their use in circuit analysis are covered in Chapter 17. Finally, two appendixes provide a useful summary
of the complex number system, and matrices and determinants.
This book is dedicated to our students from whom we have learned to teach well. To a large degree it
is they who have made possible our satisfying and rewarding teaching careers. And finally, we wish to
thank our wives, Zahra Nahvi and Nina Edminister for their continuing support, and for whom all these
efforts were happily made.
JOSEPH A. EDMINISTER
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CHAPTER 1 Introduction 11.1 Electrical Quantities and SI Units 11.2 Force, Work, and Power 11.3 Electric Charge and Current 21.4 Electric Potential 31.5 Energy and Electrical Power 41.6 Constant and Variable Functions 4
CHAPTER 2 Circuit Concepts 72.1 Passive and Active Elements 72.2 Sign Conventions 82.3 Voltage-Current Relations 92.4 Resistance 102.5 Inductance 112.6 Capacitance 122.7 Circuit Diagrams 122.8 Nonlinear Resistors 13
CHAPTER 3 Circuit Laws 243.1 Introduction 243.2 Kirchhoffs Voltage Law 243.3 Kirchhoffs Current Law 253.4 Circuit Elements in Series 253.5 Circuit Elements in Parallel 263.6 Voltage Division 283.7 Current Division 28
CHAPTER 4 Analysis Methods 374.1 The Branch Current Method 374.2 The Mesh Current Method 384.3 Matrices and Determinants 384.4 The Node Voltage Method 404.5 Input and Output Resistance 414.6 Transfer Resistance 424.7 Network Reduction 424.8 Superposition 444.9 Thevenins and Nortons Theorems 45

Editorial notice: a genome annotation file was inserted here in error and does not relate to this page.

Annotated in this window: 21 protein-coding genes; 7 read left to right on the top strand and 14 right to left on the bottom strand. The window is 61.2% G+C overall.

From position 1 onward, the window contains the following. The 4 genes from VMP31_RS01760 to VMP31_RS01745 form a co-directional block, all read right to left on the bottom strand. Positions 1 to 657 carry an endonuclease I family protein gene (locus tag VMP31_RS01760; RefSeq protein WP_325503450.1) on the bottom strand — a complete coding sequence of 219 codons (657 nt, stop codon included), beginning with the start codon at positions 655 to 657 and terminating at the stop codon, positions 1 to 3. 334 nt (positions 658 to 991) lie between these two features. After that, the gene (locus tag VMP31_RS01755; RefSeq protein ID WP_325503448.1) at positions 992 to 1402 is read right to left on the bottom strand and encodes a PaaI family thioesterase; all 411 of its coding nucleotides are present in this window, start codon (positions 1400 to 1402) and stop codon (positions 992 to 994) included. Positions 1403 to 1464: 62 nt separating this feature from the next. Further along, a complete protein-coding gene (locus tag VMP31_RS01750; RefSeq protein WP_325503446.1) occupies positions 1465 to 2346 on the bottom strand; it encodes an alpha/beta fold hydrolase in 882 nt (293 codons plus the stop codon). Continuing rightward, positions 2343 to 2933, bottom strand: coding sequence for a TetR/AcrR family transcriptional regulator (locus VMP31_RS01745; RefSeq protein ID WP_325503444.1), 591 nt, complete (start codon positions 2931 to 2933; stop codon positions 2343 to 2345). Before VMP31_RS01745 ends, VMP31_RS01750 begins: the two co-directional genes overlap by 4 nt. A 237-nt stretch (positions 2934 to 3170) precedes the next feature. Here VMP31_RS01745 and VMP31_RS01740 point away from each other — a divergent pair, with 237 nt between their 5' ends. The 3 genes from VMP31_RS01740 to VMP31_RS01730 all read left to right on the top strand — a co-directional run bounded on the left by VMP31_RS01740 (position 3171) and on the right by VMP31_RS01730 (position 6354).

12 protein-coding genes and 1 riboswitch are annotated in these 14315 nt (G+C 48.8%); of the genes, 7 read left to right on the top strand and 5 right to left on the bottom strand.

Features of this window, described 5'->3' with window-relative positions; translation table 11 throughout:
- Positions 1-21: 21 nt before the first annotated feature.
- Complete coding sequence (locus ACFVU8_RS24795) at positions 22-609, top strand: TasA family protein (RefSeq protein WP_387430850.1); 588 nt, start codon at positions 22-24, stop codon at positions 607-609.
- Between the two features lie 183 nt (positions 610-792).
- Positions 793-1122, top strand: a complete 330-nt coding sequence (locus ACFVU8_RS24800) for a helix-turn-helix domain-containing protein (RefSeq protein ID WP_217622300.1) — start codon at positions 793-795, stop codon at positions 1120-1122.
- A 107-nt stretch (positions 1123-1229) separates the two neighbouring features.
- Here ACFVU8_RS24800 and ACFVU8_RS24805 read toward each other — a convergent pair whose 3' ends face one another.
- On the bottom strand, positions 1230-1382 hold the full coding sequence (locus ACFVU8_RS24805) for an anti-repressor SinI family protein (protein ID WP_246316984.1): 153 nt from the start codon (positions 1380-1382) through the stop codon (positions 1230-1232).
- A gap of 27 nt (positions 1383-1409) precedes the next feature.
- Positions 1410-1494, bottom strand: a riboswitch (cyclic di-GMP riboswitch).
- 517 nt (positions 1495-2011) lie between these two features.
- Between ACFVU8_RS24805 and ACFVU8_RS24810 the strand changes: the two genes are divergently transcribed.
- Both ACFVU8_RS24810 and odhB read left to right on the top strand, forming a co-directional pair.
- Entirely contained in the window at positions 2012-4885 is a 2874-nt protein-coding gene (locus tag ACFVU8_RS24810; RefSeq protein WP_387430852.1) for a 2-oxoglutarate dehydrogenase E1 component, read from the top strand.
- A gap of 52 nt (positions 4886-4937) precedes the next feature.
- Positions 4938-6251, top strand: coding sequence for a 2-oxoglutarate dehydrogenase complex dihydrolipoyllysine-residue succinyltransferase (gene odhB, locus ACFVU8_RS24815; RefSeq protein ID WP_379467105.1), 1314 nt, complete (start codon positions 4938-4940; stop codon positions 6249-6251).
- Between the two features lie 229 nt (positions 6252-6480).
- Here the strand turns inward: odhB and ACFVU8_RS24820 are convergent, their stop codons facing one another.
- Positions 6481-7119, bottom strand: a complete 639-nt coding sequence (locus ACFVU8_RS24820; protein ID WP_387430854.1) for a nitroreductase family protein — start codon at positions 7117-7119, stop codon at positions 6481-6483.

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4.10 Maximum Power Transfer Theorem 47
CHAPTER 5 Amplifiers and Operational Amplifier Circuits 645.1 Amplifier Model 645.2 Feedback in Amplifier Circuits 655.3 Operational Amplifiers 665.4 Analysis of Circuits Containing Ideal Op Amps 705.5 Inverting Circuit 715.6 Summing Circuit 715.7 Noninverting Circuit 725.8 Voltage Follower 745.9 Differental and Difference Amplifiers 755.10 Circuits Containing Several Op Amps 765.11 Integrator and Differentiator Circuits 775.12 Analog Computers 805.13 Low-Pass Filter 815.14 Comparator 82
CHAPTER 6 Waveforms and Signals 1016.1 Introduction 1016.2 Periodic Functions 1016.3 Sinusoidal Functions 1036.4 Time Shift and Phase Shift 1036.5 Combinations of Periodic Functions 1066.6 The Average and Effective (RMS) Values 1076.7 Nonperiodic Functions 1086.8 The Unit Step Function 1096.9 The Unit Impulse Function 1106.10 The Exponential Function 1126.11 Damped Sinusoids 1146.12 Random Signals 115
CHAPTER 7 First-Order Circuits 1277.1 Introduction 1277.2 Capacitor Discharge in a Resistor 1277.3 Establishing a DC Voltage Across a Capacitor 1297.4 The Source-Free RL Circuit 1307.5 Establishing a DC Current in an Inductor 1327.6 The Exponential Function Revisited 1327.7 Complex First-Order RL and RC Circuits 1347.8 DC Steady State in Inductors and Capacitors 1367.9 Transitions at Switching Time 1367.10 Response of First-Order Circuits to a Pulse 1397.11 Impulse Response of RC and RL Circuits 1407.12 Summary of Step and Impulse Responses in RC and RL Circuits 1417.13 Response of RC and RL Circuits to Sudden Exponential Excitations 1417.14 Response of RC and RL Circuits to Sudden Sinusoidal Excitations 1437.15 Summary of Forced Response in First-Order Circuits 1437.16 First-Order Active Circuits 143